by author and photographer: dr. Christine Miller
Courtesy of the magazine PIRSCH 24/2010
Responsible dog breeding has long since burst the country’s borders. More and more breeders want to expand the base of their hunting breed, without sacrificing high performance standards. In a united Europe that would actually be quite easy – if there were comparable examinations in the individual countries. The breed societies of the Great and Small Münsterländer have embarked on this journey: the ” International Münsterländerprüfung IMP ” has now passed their baptism of fire: Since 2007, a member committee of “KlM International” has had representatives of the breed societies in Germany, Austria, France, Netherlands and Czech Republic to an international examination regulations (PO). Invited was also the VGM. From October 22 to 24, 2010, eight teams from the countries mentioned in Altheim (Austrian Innviertel) competed for a test run. The low-rainforest areas offered excellent conditions for testing the “usefulness” of the PO.
Bernd-Dieter Jesinghausen, head of the examination and chairman of the “Kleine Münsterländer International” association, summed up the goal: “We want to create an exam that is close to the game and practical and that takes into account criteria that are relevant to the law can not be influenced so much by dressing. “Karl Wichmann from the Association of the Great Munsterlander agreed with his colleagues from the” little ones “:” Today we are always selling dogs abroad, but can not fall back on these animals later. Association tests in neighboring countries are just too different. That’s why we need an examination regulation that can be carried out anywhere and makes sense hunting everywhere. “
The dogs were tested in three groups of subjects: The forest work included an overnight track, free search for lost and bringing wild game, browsing and bush. At the water, they had to search for lost trees in abundant waters, browse behind the living duck and bring them up and show their projecting characteristics in the field. In addition, obedience, hunting skills, teamwork and being were assessed.
With pair search
At least as important as the work of the dogs and their guides was the discussion in Altheim, whether the tested subjects were necessary or sufficient for the evaluation of the breeding characteristics of a dog. Why not a train? “The train is a pure obedience thing. Anyone who works well with his dog can use the train, “says one participant. “Nose, concentration, willingness to foster and willingness to fetch can be evaluated in the free search for lost well and close to hunting.”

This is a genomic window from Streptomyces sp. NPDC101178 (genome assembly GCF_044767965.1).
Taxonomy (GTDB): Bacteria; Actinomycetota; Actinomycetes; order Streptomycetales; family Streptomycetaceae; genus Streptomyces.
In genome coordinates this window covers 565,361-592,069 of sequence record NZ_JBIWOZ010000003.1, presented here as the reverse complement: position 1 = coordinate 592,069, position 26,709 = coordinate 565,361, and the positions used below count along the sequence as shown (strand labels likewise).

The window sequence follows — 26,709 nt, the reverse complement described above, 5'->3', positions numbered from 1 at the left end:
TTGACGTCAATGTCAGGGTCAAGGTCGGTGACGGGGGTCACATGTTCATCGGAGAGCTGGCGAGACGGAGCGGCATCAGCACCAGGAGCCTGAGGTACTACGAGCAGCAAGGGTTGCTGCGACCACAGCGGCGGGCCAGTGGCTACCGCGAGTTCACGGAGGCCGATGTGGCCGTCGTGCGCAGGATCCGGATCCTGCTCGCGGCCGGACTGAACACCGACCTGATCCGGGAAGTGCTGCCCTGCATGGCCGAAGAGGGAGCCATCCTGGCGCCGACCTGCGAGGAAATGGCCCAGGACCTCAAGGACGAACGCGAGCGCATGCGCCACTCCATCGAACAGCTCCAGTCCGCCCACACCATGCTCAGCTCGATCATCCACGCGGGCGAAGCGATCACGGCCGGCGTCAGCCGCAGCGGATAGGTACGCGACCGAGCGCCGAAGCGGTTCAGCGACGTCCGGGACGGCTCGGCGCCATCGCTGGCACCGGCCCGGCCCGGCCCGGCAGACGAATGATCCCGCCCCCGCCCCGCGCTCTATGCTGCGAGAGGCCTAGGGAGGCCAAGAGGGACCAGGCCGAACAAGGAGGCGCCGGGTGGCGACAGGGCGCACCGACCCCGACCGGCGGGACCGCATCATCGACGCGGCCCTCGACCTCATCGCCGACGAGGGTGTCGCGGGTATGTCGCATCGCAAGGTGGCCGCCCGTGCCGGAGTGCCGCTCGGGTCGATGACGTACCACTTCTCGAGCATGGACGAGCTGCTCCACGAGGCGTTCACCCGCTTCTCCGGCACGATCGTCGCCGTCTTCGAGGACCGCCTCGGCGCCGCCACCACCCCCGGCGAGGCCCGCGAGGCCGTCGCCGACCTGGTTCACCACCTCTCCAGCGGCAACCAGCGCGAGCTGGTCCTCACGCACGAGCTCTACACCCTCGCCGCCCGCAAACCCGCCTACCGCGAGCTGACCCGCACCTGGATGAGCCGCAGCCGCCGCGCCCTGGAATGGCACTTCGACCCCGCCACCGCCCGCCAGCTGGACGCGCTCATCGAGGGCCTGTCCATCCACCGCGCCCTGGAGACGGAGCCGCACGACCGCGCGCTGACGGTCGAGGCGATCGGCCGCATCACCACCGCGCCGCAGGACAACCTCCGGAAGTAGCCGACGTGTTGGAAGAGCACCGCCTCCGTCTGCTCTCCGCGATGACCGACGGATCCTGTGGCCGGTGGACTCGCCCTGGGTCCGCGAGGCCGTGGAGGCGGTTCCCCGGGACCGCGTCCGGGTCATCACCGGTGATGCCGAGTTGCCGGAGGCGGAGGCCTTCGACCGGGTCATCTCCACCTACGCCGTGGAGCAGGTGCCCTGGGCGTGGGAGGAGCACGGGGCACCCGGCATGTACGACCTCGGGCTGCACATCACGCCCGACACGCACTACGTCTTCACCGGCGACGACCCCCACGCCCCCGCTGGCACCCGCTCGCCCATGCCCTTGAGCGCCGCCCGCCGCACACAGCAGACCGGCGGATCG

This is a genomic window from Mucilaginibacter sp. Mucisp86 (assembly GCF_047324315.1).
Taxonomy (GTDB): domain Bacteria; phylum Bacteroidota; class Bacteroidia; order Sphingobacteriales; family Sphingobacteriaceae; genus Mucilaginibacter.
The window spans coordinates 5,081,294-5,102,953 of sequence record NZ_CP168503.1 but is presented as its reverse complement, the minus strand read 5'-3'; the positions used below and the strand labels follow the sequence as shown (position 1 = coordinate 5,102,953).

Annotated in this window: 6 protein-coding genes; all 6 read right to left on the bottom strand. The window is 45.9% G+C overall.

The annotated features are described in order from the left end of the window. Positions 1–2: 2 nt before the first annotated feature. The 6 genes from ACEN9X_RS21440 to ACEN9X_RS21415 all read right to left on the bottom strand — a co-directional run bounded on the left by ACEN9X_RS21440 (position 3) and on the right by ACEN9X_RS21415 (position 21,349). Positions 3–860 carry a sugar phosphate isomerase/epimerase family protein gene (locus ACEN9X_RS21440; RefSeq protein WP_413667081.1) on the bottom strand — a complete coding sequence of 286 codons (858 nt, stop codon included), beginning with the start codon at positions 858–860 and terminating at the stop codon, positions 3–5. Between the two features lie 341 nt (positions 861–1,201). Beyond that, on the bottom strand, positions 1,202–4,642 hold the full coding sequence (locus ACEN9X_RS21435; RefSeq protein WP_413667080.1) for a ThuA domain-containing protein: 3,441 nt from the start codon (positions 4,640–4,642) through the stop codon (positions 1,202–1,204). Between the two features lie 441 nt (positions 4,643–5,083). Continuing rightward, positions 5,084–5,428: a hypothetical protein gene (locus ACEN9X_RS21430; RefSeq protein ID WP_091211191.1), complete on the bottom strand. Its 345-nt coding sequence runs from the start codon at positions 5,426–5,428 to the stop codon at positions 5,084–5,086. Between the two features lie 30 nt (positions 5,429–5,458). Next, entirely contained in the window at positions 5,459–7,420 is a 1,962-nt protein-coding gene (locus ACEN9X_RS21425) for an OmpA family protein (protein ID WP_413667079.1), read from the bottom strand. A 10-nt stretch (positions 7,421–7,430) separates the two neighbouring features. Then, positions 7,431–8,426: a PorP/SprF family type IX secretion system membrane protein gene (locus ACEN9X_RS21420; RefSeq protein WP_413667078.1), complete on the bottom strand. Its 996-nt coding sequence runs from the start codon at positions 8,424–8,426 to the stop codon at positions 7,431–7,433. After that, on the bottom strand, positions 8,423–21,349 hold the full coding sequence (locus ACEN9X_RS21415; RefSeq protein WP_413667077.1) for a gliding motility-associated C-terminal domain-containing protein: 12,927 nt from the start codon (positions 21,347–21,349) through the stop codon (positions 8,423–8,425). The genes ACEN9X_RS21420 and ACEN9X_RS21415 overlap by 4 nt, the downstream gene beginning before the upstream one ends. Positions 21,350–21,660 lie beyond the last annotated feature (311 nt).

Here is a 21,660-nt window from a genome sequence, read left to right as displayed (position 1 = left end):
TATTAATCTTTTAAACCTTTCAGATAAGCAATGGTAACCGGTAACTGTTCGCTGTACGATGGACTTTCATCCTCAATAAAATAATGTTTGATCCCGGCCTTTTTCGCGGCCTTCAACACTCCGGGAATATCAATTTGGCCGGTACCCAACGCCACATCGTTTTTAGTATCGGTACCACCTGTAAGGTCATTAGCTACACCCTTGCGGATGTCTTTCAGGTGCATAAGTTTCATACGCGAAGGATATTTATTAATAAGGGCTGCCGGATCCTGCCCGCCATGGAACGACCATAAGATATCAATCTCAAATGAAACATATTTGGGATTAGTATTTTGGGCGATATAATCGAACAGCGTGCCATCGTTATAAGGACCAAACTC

By contrast, everyone agreed on the importance of the pair search – two dogs work simultaneously in a field without hindering each other. “The pair search is very practical and forces the dogs to adjust to each other. The character and temperament of the four-runners are wonderfully comparable, “Jesinghausen agrees. “We will certainly take the pair search as an integral part of the International Examination”.
From the experiences of the test run, the examination committee will adapt the PO to the next “test test”. In October 2011, the Landesgruppe Nordbayern will carry out the second “IMP” of KlM Germany. Then the revised examination regulations go into the national breeding associations. If approved there, the next step is FCI approval. Only then is an “International Münsterländerprüfung” also officially registered in the pedigree of the dogs.
A long way, which did not detract from the joy of the dog handlers in Altheim. They had put themselves and their dogs out of interest for the two-day exam. The result was impressive: in addition to two second prizes, a first prize was awarded five times. The two top dogs, the big Münsterlanders “Dasty vom Luxriegel” with their leader Josef Prenner from Austria and “Frena vom Allgäuer Tor”, led by Milica Urbach from Bavaria, were even tied (with 276 + 16 points).Since in this case the younger dog is given preference, Milica Urbach and her bitch were the lucky winners of the day.All “Münsterländer” have won on the way to an international working test.
One might think that the “Kleine Münsterländer” is a pygmy edition of the “Great Münsterlander”. That is not so! The “Kleine Münsterländer” (formerly known as “Heidewachtel”) is genetically no closer related to the “Great Munsterlander” than to all other long-haired continental breeds. If one is allowed to believe Edmund Lons, a then very well-known breeder of this breed, then one of his direct ancestors is the “Breton Pointing Dog”. By contrast, the “Great Munsterlander” is actually nothing more than a black and white version of the “German Longhair”. Only about 70 years ago, the German Longhair Federation closed the “black and white” of further entries in his studbook, which led to the lovers of this color variety together and according to the preferred breeding area of their dogs this “Great black and white Münsterländer “called. They founded their own club, dedicated to the breeding of this interesting “new breed”. BK
this report as PDF: Zeitungsartikel Pirsch 2010 Frau Dr. Miller